Allergy, much like any chronic illness, is causing discomfort to a lot of people across the lifespan. Signs of allergy could arise as early as childhood and this may be a cause of worry for many parents. In this episode, we are joined by Dr. Ana Dosen to talk about allergy, specifically peanut allergy, and your child.
Dr. Dosen is a specialist pediatrician and allergist whose main professional interests are food allergy, anaphylaxis, and immunotherapy. She has worked for 17 years in the Saint George area in Sydney after getting her training from the Sydney Children’s Hospital, where she is currently a visiting medical officer (VMO). She is also a staff specialist at Saint George Hospital and a conjoint lecturer at the University of New South Wales (UNSW). Dr. Dosen has contributed a lot in pediatric and anaphylaxis research and also serves in different committees in her field. Because she knows how to manage her schedule despite all her responsibilities, she has some spare time for musical theatre.
- What led Dr. Dosen to focus her career on allergy
- Theories on what caused the allergy explosion in the last 10-15 years
- What you need to know about what happens to the immune system early in a child’s life
- The latest findings in allergy research and how Australia is at the forefront of all of it
- Guidelines on how to introduce peanut to your child safely and test for the possible presence of an allergy
- How eczema is connected with a child’s propensity to peanut allergy
- The signs and symptoms that indicate that your child may have a peanut allergy
- What to do after noticing symptoms of peanut allergy in your child
- Dosen’s peanut allergy testing procedure and advice for allergy management
- Immunotherapy for peanut allergy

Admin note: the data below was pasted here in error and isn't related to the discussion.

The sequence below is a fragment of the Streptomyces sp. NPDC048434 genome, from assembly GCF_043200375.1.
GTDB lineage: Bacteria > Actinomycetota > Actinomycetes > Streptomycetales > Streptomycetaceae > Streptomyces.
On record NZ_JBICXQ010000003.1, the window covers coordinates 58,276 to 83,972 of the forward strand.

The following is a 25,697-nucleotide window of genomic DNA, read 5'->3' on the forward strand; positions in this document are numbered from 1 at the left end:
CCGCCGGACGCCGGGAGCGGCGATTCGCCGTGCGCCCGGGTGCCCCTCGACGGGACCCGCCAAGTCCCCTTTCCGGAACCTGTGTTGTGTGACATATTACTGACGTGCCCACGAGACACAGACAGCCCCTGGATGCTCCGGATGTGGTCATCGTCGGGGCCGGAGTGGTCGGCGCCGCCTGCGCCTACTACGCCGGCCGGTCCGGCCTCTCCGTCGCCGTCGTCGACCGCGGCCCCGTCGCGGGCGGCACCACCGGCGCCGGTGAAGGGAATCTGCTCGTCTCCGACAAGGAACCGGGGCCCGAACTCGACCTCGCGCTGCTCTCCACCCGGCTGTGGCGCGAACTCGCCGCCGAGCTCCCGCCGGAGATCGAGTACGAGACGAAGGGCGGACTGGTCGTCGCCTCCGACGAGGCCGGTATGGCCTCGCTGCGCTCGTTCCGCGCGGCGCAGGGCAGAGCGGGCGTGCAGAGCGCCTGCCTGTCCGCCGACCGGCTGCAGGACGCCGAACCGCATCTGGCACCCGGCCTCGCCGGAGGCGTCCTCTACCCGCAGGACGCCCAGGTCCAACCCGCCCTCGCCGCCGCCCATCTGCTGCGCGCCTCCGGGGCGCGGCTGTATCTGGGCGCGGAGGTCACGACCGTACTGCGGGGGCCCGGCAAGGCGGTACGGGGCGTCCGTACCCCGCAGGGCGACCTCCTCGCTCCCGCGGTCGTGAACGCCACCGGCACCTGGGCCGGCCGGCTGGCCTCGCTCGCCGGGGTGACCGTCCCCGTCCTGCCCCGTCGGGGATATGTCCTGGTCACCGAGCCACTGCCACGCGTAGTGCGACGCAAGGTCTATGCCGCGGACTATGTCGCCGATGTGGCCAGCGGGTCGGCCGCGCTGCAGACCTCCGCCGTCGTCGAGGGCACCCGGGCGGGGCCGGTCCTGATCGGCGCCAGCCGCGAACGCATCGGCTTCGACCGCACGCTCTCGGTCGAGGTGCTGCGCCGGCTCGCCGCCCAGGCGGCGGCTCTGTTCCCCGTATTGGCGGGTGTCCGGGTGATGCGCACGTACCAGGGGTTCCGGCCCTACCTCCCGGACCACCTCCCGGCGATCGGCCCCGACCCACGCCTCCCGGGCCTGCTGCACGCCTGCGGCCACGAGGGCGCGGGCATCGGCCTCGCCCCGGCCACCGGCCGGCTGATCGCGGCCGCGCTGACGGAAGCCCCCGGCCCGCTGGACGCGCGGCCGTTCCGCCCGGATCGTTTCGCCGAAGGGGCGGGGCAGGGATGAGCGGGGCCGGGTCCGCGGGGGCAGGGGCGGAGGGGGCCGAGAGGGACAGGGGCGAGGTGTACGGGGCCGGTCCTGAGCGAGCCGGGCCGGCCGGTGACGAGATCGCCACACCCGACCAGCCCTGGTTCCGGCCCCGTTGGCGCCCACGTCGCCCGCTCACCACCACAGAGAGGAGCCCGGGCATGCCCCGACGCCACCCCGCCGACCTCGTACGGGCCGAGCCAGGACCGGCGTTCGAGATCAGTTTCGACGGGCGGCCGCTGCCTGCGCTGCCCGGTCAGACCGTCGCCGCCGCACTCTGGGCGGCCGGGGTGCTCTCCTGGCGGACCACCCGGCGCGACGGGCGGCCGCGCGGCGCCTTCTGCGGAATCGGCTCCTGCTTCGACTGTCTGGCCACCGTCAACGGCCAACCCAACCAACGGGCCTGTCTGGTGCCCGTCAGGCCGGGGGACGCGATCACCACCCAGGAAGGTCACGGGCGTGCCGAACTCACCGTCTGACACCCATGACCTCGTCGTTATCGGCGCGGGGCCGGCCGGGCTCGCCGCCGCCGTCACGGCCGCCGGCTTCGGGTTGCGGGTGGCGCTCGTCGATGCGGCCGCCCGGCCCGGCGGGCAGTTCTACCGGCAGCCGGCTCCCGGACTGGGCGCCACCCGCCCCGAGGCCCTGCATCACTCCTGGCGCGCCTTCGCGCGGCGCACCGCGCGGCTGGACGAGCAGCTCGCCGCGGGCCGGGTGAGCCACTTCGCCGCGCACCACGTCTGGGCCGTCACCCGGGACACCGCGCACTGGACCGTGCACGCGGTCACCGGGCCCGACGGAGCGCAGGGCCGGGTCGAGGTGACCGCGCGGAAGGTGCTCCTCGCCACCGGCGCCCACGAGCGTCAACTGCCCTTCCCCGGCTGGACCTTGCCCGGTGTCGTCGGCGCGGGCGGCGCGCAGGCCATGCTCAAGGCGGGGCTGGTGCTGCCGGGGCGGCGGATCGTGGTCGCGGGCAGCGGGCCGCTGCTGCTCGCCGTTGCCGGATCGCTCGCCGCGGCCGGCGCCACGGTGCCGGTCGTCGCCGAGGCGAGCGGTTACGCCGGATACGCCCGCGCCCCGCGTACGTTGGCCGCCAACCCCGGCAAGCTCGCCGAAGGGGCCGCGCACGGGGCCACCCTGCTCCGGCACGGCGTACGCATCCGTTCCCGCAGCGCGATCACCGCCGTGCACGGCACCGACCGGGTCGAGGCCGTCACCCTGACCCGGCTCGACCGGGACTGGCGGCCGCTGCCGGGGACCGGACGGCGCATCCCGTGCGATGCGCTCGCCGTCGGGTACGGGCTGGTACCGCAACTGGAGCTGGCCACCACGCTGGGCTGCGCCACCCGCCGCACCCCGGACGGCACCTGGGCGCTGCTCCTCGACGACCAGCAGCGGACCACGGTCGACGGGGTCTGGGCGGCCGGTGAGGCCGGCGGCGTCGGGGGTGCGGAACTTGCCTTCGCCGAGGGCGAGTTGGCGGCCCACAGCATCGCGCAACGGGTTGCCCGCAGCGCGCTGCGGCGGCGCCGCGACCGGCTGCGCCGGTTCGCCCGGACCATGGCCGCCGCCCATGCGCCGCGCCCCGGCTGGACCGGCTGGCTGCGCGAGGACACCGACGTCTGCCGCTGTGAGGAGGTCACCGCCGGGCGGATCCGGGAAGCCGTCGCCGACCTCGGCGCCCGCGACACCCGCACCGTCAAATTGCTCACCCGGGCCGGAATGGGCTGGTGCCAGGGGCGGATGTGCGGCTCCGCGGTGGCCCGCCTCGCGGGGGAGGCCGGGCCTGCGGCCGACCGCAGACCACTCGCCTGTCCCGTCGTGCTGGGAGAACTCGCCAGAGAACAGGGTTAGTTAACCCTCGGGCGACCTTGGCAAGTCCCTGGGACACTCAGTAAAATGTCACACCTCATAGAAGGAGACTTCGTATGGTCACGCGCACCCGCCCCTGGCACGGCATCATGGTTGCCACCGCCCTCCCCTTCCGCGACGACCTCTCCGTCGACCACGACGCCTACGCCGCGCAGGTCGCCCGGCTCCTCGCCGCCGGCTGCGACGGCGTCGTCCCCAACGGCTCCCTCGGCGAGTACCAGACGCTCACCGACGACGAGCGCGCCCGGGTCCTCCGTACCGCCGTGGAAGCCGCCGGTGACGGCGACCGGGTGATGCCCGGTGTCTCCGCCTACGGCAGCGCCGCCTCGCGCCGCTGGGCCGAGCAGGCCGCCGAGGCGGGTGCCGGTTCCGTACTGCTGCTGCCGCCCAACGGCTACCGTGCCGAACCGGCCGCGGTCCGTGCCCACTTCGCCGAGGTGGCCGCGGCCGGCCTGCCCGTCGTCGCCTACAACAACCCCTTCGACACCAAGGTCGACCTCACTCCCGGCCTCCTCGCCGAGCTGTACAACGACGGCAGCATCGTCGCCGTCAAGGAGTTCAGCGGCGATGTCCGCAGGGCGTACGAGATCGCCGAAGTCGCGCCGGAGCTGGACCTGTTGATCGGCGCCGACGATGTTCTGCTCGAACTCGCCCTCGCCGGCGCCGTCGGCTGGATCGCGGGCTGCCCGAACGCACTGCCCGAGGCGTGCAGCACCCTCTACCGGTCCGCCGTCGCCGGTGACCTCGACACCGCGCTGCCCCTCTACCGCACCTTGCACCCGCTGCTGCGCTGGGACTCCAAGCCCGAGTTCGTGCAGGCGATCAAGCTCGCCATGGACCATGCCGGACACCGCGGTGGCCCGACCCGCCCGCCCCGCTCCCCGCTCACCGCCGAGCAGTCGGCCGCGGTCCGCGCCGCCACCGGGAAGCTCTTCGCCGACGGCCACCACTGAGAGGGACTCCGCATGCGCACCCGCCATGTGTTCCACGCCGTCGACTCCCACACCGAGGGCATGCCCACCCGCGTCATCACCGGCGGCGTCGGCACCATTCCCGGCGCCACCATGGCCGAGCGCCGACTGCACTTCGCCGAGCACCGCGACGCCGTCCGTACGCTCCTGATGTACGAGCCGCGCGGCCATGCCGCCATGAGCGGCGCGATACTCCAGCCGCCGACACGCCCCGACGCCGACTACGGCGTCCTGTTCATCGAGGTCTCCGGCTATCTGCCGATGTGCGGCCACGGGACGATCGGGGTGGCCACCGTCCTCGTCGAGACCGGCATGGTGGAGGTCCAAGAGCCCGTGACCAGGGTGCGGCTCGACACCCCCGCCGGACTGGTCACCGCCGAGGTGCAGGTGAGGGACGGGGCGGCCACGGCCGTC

- Tips for parents, educators, and children on using adrenaline injector
Some of Dr. Dosen’s best practice guidelines in preventing, testing, and managing peanut allergy:
- Start introducing your child to peanut as early as 6 months from birth
- Unless your child has severe eczema, there is no need to get him or her a formal allergy test.
- When your child shows symptoms of peanut allergy or any food allergy in general, avoid that food until you are able to find medical advice.
“If your child already has had a reaction and has been diagnosed with a peanut allergy, continue to avoid it, continue to see your specialist. Understand that not every child will have anaphylaxis, in fact, the minority will, and most children will have minor reactions which can be managed.”
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Food Allergy: A Review and update on epidemiology, pathogenesis, diagnosis, prevention, and
Scott H. Sicherer MD, and Hugh A. Sampson, MD
American Academy of Allergy, Asthma & Immunology 2017
The Benefits of New Guidelines to Prevent Peanut Allergy
Scott H. Sicherer MD, and Hugh A. Sampson, MD, Lawrence F. Eichenfield, MD and Daniel Rotrosen,
Pediatrics June 2017, Vol 139, Issue 6
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